The Paramount Sessions
@ The Paramount Theatre
Ever since Walter Reade inaugurated the Paramount Theatre with a showing of the film Wings on New Year’s Day, 1930, it has been synonymous with presentations of unique entertainment. Hosting everyone from The Marx Brothers to The Who, The Paramount Theatre is a top surviving historical venue in New Jersey. Continuing under that statement, local musicians have banded together with town developer Madison Marquette to bring the boardwalk pounding public another original and no strings production. It’s called The Paramount Sessions and it will feature several of our regional and national Jersey shore acts on the big stage.
This is an interesting mingling of corporate and rock and roll as town developers put their best ear towards the musician’s voice, listening to the players that put this town on the proverbial map and coming up with social events such as this to honor them with. It’s a smart move by Madison Marquette chief Gary Mattola and the result is an enthusiastic musical explosion up and down the ocean mile.
This Labor Day weekend will feature an all day exposition of New Jersey music, starting on Sunday Sept. 5 at 11 a.m. over on the First Avenue Green Space and culminating with the 7 p.m. performance at The Paramount. Some of the great musicians you’ll see out at the Green Space will be, Asbury punk darlings The Obvious, Divine Sign, Keith Monacchio, Colie Brice, Anjelia and The Boy, Sheli Arden and more. The Green Space is located right on the boardwalk and is central to anything your greedy little heart (or stomach) desires. Performers will also be collecting non-perishable food donations throughout the weekend at Green Space. This charity drive comes courtesy of Move for Hunger, a nonprofit organization committed to helping end hunger in Monmouth and Ocean Counties.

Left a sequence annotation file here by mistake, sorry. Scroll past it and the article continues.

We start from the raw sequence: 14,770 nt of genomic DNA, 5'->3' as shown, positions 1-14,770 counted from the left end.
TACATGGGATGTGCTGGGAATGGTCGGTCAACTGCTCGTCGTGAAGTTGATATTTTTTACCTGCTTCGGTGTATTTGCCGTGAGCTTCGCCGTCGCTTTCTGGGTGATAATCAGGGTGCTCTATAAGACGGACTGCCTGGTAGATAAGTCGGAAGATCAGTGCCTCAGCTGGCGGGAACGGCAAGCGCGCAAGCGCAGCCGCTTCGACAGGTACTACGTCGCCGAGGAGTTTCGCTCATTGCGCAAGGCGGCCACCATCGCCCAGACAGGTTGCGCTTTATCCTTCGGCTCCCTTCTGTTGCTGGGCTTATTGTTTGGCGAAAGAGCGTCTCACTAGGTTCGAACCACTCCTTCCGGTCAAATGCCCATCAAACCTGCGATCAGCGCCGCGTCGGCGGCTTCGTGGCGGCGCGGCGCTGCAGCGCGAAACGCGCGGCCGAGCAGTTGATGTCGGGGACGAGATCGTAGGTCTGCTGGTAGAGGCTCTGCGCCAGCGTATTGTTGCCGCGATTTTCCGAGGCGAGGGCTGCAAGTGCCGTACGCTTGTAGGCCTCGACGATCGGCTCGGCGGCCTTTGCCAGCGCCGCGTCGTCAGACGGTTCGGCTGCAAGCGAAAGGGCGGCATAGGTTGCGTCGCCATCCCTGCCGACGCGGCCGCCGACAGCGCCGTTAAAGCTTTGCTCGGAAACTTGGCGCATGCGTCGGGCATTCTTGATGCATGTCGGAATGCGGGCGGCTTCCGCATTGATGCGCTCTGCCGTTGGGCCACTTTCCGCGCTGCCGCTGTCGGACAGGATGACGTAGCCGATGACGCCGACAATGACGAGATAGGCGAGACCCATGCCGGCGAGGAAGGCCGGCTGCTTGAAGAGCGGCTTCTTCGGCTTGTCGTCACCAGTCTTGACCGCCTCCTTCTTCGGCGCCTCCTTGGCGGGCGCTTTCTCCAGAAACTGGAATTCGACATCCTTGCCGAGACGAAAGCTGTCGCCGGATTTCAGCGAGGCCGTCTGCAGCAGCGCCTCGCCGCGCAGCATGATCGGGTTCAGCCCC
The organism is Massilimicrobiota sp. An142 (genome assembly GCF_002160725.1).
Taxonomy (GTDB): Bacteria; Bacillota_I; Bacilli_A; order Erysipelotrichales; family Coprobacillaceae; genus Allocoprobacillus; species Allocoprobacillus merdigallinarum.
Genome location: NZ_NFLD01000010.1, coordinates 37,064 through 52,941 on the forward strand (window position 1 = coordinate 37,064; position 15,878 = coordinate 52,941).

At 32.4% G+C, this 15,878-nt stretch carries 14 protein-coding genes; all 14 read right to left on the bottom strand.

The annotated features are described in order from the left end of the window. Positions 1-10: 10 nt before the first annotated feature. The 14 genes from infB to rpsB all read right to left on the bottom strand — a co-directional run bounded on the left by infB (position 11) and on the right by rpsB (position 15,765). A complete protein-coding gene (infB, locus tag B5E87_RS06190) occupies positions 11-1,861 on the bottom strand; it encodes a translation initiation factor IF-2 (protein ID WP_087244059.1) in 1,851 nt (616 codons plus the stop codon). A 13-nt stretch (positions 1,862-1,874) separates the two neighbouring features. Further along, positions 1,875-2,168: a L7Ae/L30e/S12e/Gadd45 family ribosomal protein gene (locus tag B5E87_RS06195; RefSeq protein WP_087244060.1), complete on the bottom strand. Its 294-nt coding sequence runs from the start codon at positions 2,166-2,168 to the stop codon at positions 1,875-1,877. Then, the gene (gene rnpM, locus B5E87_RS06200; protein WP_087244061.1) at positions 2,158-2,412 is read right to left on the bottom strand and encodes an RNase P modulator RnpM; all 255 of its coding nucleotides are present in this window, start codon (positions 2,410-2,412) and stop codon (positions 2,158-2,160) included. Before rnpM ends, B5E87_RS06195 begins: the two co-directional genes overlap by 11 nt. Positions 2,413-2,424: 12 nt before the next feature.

The main event welcomes three of the areas most popular acts. John Lennon Songwriting award winner and recording artist Rick Barry kicks the night off with his dark and eclectic storytelling style. If you dig Jeff Tweedy and Ben Bridwell (Band of Horses) you’re going to love this performer and his unique take on life. Jerzy Jung is another standout performer that has raised the bar for originality in New Jersey. Yes, Jerzy is her real name and she excels at taking sonic snapshots of everyday life and turning them into exquisite sound tapestries. Outside the Box have been beating down stage floorboards statewide and guarantee some raucous rock and roll for all who attend. Outside The Box provides an inside look into the evolution and continuation of the Jersey shore sound that continues to influence artists in the traditional vein of Southside Johnny and Bruce Springsteen.
Former Styx member and Beatlemania bassist Glen Burtnik will host the night, introducing these fine artists and no doubt wowing the crowd with some of his compositions culled from a long career. Glen has penned hits such as “Sometimes love just Aint Enough’ for Patti Smyth and Don Henley as well as charting with his own album Hero’s and Zeros with “Follow You.” His ongoing role as a solo performer takes him all over the world. And if that’s not enough for one night, after the Paramount show ends, The Stone Pony invites you to come on over for an after party featuring the Sunday Blues at 11pm.
The Paramount Sessions is a brave new step at solidifying relationships between the town, the public and the musicians that have made Asbury Park recognizable worldwide. For more information on the Paramount Sessions or Green Space performers, head over to apboardwalk.com. The show will start at 7 p.m. and it’s FREE!
Rootstock Music Festival
August 6, 2010